HDDCryptor ransomware is a malicious software that targets Windows operating systems. When HDDCryptor infects a computer, the ransomware encrypts all of the computer’s files so that they are unreadable. The malware leaves a note that instructs the victim to pay a ransom to restore their files.
If HDDCryptor has infected your computer, you should turn it off, disconnect all media from it, and call Datarecovery.com at 1-800-237-4200. Our security specialists will start creating a plan to restore your files as soon as you call. Because retrieving backup copies can be time-sensitive, the sooner you call, the better the chance is that we can recover your files.
What is HDDCryptor Ransomware (And How Does It Work)?
HDDCryptor is a type of crypto-ransomware. When attackers find a way to install the malware on a victim’s computer, HDDCryptor encrypts the files on that computer and any network drives.
Encryption is a useful tool when used legitimately. It ensures that the information in a file remains accessible only to those with the decryption code. However, when crypto-ransomware encrypts files, the attackers withhold the decryption key until victims pay a ransom.
Paying the ransom should be a last resort for several reasons. For one, paying the assailants encourages and enables more attacks. Secondly, the payment process can take days for the attackers to verify, which means that the decryption code will be held for at least that long.
Even if the attackers attempt to send you the decryption code, there is an inherent possibility that there will be technical difficulties and your files will remain inaccessible. For these reasons, Datarecovery.com recommends users attempt to find backup copies of encrypted files and ignore the ransom note.
Notable Features of HDDCryptor Ransomware Include:
- The ransom note demands $700 (as of writing) paid with bitcoin, a hard-to-trace cryptocurrency.
- The ransomware targets files on network shares, which makes it particularly crippling to businesses.
- HDDCryptor uses the open source software DiskCryptor to encrypt files.
- The ransomware is also sometimes referred to by the name “Mamba”.
Attackers using HDDCryptor attacked San Francisco’s Municipal Transportation Agency on Black Friday of 2016. The attackers reportedly demanded $73,000 to restore the agency’s data. The SFMTA has not said if they paid the ransom or not. However, the successful attack of a major government organization shows that HDDCryptor is a real threat to both businesses and individuals that may have less robust virus protections.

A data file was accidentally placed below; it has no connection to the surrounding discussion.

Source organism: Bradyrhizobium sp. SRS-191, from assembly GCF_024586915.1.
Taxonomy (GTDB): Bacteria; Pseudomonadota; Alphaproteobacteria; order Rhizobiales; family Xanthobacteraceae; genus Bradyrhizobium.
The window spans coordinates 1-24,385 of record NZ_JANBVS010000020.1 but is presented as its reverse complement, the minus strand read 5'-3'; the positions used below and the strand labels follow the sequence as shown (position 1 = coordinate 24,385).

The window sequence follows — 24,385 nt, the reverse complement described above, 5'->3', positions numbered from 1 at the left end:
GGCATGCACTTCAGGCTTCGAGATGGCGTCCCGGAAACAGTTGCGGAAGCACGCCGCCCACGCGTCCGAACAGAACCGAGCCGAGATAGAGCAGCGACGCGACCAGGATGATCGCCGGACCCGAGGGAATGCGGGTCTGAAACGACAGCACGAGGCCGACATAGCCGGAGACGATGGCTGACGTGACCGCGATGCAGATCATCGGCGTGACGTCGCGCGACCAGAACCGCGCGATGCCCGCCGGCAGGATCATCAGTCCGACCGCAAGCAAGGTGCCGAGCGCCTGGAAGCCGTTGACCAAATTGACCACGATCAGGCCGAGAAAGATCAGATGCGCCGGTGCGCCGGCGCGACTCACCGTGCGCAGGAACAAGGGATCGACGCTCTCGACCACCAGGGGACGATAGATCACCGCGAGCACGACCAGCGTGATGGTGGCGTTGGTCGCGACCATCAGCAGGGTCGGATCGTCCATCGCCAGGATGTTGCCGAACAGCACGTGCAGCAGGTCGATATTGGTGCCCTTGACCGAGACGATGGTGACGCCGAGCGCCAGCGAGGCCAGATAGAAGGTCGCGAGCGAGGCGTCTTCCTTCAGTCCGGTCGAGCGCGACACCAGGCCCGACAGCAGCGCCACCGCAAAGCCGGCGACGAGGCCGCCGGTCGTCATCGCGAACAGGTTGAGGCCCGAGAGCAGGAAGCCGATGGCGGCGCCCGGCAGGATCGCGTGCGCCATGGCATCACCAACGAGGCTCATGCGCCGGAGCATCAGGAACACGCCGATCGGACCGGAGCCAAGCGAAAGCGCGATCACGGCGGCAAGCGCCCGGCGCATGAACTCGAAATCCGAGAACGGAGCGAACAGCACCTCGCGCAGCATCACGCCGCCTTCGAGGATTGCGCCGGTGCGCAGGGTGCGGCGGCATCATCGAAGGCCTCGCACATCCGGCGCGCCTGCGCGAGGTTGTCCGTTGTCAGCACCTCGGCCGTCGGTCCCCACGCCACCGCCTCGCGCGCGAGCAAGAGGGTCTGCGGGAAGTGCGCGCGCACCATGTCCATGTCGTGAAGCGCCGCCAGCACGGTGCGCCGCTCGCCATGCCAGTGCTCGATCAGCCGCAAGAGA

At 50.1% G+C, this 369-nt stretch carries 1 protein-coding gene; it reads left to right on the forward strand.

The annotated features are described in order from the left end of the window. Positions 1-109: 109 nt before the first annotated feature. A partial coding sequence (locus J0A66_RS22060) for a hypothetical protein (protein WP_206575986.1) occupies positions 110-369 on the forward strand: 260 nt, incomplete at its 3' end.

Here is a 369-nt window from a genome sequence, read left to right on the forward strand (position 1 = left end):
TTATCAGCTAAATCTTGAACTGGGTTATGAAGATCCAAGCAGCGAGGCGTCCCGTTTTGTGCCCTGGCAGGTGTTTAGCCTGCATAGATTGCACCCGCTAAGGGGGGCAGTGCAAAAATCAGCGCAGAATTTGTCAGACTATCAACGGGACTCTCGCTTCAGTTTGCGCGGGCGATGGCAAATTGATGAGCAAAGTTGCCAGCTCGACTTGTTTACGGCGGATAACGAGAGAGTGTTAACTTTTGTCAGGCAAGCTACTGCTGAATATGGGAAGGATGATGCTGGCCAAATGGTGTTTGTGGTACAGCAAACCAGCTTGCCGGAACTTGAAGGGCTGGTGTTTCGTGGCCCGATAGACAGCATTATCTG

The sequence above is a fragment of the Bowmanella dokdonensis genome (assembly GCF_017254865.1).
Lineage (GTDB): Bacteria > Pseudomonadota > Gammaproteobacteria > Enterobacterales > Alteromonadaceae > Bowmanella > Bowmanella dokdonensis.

How Does HDDCryptor Ransomware Infect My System?
HDDCryptor infects a computer when the user clicks on a malvertisement, or malicious advertisement. Malvertisements are the preferred way for criminals to attack computers. Criminals can place legitimate advertisements on a website until the site trusts them. Then the attackers place a malicious ad that is capable of hijacking a computer when someone clic ks on it.
Because most ransomware like HDDCryptor rely on the victim clicking on malicious links, computer users can avoid them. Never clicking on popup ads or unknown links in emails, even from known contacts, is a good rule of thumb for avoiding these types of malware.
Can I Disable or Remove HDDCryptor Ransomware Encryption?
Preventing its installation is the best defense against ransomware. However, if HDDCryptor has already installed itself on your computer, recovering backup copies is preferable to attempting to decrypt the files.
If HDDCryptor has infected your computer, time is of the essence. Quickly consulting professionals gives you the best chance at recovering your files. The malware experts at Datarecovery.com can determine if you have backup copies of encrypted files and decide the best way to recover them.
Call 1-800-237-4200 to begin restoring your unreadable files. Our malware experts will analyze your situation and start planning how to recover your information.